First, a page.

There’s an old story of a poor man who has a recurring dream of a treasure buried beneath a bridge in a distant city. He travels to the city, digs beneath the bridge and finds nothing. But an old man passing by says he too had a dream – of a treasure buried beneath a poor man’s bed in a distant village. By his description the man recognizes his own house and his own bed.
He returns home, digs beneath his bed, and finds the treasure.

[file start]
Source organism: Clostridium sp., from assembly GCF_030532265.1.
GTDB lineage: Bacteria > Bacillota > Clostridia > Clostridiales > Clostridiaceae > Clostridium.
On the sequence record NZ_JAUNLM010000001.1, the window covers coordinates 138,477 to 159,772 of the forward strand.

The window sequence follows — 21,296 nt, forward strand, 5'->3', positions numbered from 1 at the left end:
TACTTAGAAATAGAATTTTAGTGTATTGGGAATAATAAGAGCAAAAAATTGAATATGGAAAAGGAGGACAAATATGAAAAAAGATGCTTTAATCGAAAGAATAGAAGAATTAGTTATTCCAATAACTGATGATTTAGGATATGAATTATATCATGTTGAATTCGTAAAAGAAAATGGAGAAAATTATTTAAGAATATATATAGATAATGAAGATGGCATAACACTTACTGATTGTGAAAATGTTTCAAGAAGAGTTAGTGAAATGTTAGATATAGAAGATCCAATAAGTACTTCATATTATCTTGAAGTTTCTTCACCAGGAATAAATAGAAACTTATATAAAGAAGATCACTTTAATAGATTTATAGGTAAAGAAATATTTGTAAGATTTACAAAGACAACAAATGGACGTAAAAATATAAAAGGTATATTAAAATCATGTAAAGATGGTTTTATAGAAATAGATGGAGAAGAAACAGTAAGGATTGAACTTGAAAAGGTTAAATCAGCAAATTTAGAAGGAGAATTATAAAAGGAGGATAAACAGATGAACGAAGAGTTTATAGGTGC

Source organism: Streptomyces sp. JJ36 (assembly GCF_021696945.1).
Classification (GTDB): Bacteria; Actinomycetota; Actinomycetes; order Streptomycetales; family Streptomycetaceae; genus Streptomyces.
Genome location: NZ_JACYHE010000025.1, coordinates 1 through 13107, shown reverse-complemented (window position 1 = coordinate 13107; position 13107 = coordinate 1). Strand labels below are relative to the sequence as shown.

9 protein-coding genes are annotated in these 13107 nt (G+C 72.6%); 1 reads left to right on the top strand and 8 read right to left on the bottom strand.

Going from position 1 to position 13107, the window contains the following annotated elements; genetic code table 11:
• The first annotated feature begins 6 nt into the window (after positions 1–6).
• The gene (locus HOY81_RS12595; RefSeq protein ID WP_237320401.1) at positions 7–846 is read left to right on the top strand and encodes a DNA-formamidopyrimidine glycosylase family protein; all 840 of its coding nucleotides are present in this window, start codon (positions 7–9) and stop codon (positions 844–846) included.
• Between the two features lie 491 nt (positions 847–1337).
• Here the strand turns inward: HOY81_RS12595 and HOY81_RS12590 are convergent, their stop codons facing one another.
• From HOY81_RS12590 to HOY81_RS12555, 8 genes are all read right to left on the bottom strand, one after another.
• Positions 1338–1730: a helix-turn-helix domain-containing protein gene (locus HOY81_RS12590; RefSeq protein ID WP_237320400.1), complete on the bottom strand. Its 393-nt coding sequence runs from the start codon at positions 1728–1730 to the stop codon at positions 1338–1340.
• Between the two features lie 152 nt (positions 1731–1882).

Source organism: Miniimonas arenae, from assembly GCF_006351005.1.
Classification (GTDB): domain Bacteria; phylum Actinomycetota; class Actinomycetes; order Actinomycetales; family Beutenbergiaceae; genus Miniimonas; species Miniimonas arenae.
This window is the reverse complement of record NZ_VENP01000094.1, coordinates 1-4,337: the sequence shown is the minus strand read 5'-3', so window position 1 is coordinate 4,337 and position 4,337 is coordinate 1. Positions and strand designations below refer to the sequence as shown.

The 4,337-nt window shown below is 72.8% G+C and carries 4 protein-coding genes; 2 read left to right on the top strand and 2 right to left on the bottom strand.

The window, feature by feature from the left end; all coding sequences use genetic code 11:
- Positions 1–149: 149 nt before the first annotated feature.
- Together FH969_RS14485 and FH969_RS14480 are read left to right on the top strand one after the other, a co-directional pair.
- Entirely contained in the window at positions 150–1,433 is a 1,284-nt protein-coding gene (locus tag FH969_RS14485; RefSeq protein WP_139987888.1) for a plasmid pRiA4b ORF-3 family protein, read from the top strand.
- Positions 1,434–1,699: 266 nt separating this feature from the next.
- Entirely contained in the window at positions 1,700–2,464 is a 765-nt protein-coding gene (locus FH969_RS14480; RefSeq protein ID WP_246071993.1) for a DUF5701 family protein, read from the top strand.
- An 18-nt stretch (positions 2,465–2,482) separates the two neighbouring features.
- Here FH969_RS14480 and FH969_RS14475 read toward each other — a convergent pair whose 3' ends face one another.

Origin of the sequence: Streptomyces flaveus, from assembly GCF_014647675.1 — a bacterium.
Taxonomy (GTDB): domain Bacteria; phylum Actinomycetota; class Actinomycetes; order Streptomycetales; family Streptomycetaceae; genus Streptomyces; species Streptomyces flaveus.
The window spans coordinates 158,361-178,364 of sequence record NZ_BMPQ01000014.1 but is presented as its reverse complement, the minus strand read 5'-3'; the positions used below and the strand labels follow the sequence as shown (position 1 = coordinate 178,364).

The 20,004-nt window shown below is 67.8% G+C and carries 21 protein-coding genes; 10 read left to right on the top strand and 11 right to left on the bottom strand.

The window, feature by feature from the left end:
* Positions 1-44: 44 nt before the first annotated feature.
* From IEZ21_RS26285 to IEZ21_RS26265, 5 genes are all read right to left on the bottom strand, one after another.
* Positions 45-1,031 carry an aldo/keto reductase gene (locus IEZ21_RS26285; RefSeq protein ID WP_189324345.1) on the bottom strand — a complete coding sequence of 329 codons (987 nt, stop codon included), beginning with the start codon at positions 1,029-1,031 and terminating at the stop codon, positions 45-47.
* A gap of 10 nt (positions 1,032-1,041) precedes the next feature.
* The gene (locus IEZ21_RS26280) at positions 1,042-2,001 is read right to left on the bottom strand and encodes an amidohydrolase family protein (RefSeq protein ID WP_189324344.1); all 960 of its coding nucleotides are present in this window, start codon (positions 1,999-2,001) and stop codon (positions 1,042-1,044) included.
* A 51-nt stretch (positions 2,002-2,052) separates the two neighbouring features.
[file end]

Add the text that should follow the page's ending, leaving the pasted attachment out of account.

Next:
I have a violence in me. It’s my vice. After some years of gracious self-observation – one of the methods we advocate on the contemplative path – I’ve noticed this usually emerges when there’s a third stressor.
So if something frustrates me, I can see it, accept it, and move on after a while. A second layer of stress means I have to intentionally stop and breathe. A third stressor layered on top? Then I just want to take a chain saw to a piece of furniture – any piece of furniture will do. If we factor in caffeine, these three stressors can even be fairly trivial, like dropped keys or misplaced sunglasses.
Contemplatives say we rest in the silent presence of God.
This is a little different, though, than what we usually mean by silence, which is just the absence of noise.